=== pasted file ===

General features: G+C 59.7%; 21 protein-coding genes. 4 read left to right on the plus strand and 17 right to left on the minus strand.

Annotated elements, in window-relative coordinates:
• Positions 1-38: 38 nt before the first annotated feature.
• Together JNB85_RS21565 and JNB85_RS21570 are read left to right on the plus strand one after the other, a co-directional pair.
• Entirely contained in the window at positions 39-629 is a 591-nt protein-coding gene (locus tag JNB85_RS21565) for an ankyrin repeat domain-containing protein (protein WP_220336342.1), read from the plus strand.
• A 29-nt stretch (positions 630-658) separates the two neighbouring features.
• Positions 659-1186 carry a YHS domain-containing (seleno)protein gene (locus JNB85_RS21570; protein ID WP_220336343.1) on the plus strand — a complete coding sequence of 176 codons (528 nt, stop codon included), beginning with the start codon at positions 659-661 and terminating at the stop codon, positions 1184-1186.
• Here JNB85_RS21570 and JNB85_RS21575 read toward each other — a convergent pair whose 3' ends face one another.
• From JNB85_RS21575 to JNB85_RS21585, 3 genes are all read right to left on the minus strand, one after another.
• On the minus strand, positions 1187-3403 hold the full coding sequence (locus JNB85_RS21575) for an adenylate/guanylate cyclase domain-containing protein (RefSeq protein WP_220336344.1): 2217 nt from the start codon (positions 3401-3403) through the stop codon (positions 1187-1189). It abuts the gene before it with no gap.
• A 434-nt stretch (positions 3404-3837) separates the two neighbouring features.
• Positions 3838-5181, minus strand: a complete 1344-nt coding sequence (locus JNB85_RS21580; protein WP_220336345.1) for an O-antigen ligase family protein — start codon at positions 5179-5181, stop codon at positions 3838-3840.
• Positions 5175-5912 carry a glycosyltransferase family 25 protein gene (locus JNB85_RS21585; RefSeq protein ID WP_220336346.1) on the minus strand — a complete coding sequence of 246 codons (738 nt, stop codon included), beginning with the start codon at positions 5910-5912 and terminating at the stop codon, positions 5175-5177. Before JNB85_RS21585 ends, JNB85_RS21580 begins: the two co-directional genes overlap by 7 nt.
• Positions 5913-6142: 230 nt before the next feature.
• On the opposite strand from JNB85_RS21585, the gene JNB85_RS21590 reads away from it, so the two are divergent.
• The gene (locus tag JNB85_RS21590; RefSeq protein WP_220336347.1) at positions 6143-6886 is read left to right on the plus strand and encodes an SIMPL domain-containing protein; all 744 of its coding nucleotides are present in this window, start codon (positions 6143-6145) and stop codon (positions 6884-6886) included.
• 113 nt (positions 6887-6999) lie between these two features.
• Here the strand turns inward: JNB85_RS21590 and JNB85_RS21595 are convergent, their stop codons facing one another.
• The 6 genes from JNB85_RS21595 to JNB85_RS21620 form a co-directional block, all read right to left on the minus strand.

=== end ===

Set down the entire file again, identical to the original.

General features: G+C 59.7%; 21 protein-coding genes. 4 read left to right on the plus strand and 17 right to left on the minus strand.

Annotated elements, in window-relative coordinates:
• Positions 1-38: 38 nt before the first annotated feature.
• Together JNB85_RS21565 and JNB85_RS21570 are read left to right on the plus strand one after the other, a co-directional pair.
• Entirely contained in the window at positions 39-629 is a 591-nt protein-coding gene (locus tag JNB85_RS21565) for an ankyrin repeat domain-containing protein (protein WP_220336342.1), read from the plus strand.
• A 29-nt stretch (positions 630-658) separates the two neighbouring features.
• Positions 659-1186 carry a YHS domain-containing (seleno)protein gene (locus JNB85_RS21570; protein ID WP_220336343.1) on the plus strand — a complete coding sequence of 176 codons (528 nt, stop codon included), beginning with the start codon at positions 659-661 and terminating at the stop codon, positions 1184-1186.
• Here JNB85_RS21570 and JNB85_RS21575 read toward each other — a convergent pair whose 3' ends face one another.
• From JNB85_RS21575 to JNB85_RS21585, 3 genes are all read right to left on the minus strand, one after another.
• On the minus strand, positions 1187-3403 hold the full coding sequence (locus JNB85_RS21575) for an adenylate/guanylate cyclase domain-containing protein (RefSeq protein WP_220336344.1): 2217 nt from the start codon (positions 3401-3403) through the stop codon (positions 1187-1189). It abuts the gene before it with no gap.
• A 434-nt stretch (positions 3404-3837) separates the two neighbouring features.
• Positions 3838-5181, minus strand: a complete 1344-nt coding sequence (locus JNB85_RS21580; protein WP_220336345.1) for an O-antigen ligase family protein — start codon at positions 5179-5181, stop codon at positions 3838-3840.
• Positions 5175-5912 carry a glycosyltransferase family 25 protein gene (locus JNB85_RS21585; RefSeq protein ID WP_220336346.1) on the minus strand — a complete coding sequence of 246 codons (738 nt, stop codon included), beginning with the start codon at positions 5910-5912 and terminating at the stop codon, positions 5175-5177. Before JNB85_RS21585 ends, JNB85_RS21580 begins: the two co-directional genes overlap by 7 nt.
• Positions 5913-6142: 230 nt before the next feature.
• On the opposite strand from JNB85_RS21585, the gene JNB85_RS21590 reads away from it, so the two are divergent.
• The gene (locus tag JNB85_RS21590; RefSeq protein WP_220336347.1) at positions 6143-6886 is read left to right on the plus strand and encodes an SIMPL domain-containing protein; all 744 of its coding nucleotides are present in this window, start codon (positions 6143-6145) and stop codon (positions 6884-6886) included.
• 113 nt (positions 6887-6999) lie between these two features.
• Here the strand turns inward: JNB85_RS21590 and JNB85_RS21595 are convergent, their stop codons facing one another.
• The 6 genes from JNB85_RS21595 to JNB85_RS21620 form a co-directional block, all read right to left on the minus strand.